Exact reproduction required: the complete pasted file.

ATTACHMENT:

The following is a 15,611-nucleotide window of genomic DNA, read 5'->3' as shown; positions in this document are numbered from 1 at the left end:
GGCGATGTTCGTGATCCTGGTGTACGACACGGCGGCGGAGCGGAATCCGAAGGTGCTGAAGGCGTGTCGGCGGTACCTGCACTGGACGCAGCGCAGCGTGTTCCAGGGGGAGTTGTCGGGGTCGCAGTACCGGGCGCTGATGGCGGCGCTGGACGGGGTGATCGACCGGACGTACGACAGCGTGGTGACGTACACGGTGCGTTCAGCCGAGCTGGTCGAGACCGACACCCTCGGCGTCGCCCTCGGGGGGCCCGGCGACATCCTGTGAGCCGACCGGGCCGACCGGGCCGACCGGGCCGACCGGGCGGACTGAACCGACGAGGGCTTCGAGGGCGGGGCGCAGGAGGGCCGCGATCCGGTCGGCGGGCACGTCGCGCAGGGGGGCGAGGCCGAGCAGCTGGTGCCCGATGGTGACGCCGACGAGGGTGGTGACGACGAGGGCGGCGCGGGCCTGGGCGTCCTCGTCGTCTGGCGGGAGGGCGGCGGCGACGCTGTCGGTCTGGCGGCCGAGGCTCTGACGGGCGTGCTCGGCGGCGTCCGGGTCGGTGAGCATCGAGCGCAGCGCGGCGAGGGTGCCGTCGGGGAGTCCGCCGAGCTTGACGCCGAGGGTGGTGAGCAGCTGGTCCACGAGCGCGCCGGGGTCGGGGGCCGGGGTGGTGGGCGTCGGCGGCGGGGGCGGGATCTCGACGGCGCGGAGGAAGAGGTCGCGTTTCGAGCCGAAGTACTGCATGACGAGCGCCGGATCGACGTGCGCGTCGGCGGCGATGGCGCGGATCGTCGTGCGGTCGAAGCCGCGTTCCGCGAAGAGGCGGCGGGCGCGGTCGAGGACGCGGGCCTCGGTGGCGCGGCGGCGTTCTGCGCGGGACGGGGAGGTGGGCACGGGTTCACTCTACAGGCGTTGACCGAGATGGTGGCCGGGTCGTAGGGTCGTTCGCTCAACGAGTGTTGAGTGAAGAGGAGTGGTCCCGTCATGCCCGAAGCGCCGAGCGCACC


The following is a 15,611-nucleotide window of genomic DNA, read 5'->3' as shown; positions in this document are numbered from 1 at the left end:
GGCGATGTTCGTGATCCTGGTGTACGACACGGCGGCGGAGCGGAATCCGAAGGTGCTGAAGGCGTGTCGGCGGTACCTGCACTGGACGCAGCGCAGCGTGTTCCAGGGGGAGTTGTCGGGGTCGCAGTACCGGGCGCTGATGGCGGCGCTGGACGGGGTGATCGACCGGACGTACGACAGCGTGGTGACGTACACGGTGCGTTCAGCCGAGCTGGTCGAGACCGACACCCTCGGCGTCGCCCTCGGGGGGCCCGGCGACATCCTGTGAGCCGACCGGGCCGACCGGGCCGACCGGGCCGACCGGGCGGACTGAACCGACGAGGGCTTCGAGGGCGGGGCGCAGGAGGGCCGCGATCCGGTCGGCGGGCACGTCGCGCAGGGGGGCGAGGCCGAGCAGCTGGTGCCCGATGGTGACGCCGACGAGGGTGGTGACGACGAGGGCGGCGCGGGCCTGGGCGTCCTCGTCGTCTGGCGGGAGGGCGGCGGCGACGCTGTCGGTCTGGCGGCCGAGGCTCTGACGGGCGTGCTCGGCGGCGTCCGGGTCGGTGAGCATCGAGCGCAGCGCGGCGAGGGTGCCGTCGGGGAGTCCGCCGAGCTTGACGCCGAGGGTGGTGAGCAGCTGGTCCACGAGCGCGCCGGGGTCGGGGGCCGGGGTGGTGGGCGTCGGCGGCGGGGGCGGGATCTCGACGGCGCGGAGGAAGAGGTCGCGTTTCGAGCCGAAGTACTGCATGACGAGCGCCGGATCGACGTGCGCGTCGGCGGCGATGGCGCGGATCGTCGTGCGGTCGAAGCCGCGTTCCGCGAAGAGGCGGCGGGCGCGGTCGAGGACGCGGGCCTCGGTGGCGCGGCGGCGTTCTGCGCGGGACGGGGAGGTGGGCACGGGTTCACTCTACAGGCGTTGACCGAGATGGTGGCCGGGTCGTAGGGTCGTTCGCTCAACGAGTGTTGAGTGAAGAGGAGTGGTCCCGTCATGCCCGAAGCGCCGAGCGCACC